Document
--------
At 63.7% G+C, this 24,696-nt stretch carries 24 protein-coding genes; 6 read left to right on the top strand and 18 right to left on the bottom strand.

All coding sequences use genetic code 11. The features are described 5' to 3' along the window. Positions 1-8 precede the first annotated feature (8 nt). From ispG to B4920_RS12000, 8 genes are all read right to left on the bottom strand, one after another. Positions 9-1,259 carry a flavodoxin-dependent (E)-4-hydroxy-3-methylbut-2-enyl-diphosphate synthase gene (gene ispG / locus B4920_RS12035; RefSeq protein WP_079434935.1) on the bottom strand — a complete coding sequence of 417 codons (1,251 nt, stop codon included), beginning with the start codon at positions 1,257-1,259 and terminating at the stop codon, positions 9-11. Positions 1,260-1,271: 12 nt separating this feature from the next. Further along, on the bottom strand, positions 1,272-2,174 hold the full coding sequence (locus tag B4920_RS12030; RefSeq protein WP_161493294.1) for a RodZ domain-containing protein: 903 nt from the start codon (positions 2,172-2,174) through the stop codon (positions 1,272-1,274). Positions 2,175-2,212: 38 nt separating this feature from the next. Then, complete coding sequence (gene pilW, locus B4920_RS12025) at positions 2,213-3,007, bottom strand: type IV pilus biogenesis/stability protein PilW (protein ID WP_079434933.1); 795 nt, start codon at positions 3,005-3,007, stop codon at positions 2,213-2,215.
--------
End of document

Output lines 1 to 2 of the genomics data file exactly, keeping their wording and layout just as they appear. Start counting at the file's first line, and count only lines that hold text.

At 63.7% G+C, this 24,696-nt stretch carries 24 protein-coding genes; 6 read left to right on the top strand and 18 right to left on the bottom strand.

All coding sequences use genetic code 11. The features are described 5' to 3' along the window. Positions 1-8 precede the first annotated feature (8 nt). From ispG to B4920_RS12000, 8 genes are all read right to left on the bottom strand, one after another. Positions 9-1,259 carry a flavodoxin-dependent (E)-4-hydroxy-3-methylbut-2-enyl-diphosphate synthase gene (gene ispG / locus B4920_RS12035; RefSeq protein WP_079434935.1) on the bottom strand — a complete coding sequence of 417 codons (1,251 nt, stop codon included), beginning with the start codon at positions 1,257-1,259 and terminating at the stop codon, positions 9-11. Positions 1,260-1,271: 12 nt separating this feature from the next. Further along, on the bottom strand, positions 1,272-2,174 hold the full coding sequence (locus tag B4920_RS12030; RefSeq protein WP_161493294.1) for a RodZ domain-containing protein: 903 nt from the start codon (positions 2,172-2,174) through the stop codon (positions 1,272-1,274). Positions 2,175-2,212: 38 nt separating this feature from the next. Then, complete coding sequence (gene pilW, locus B4920_RS12025) at positions 2,213-3,007, bottom strand: type IV pilus biogenesis/stability protein PilW (protein ID WP_079434933.1); 795 nt, start codon at positions 3,005-3,007, stop codon at positions 2,213-2,215.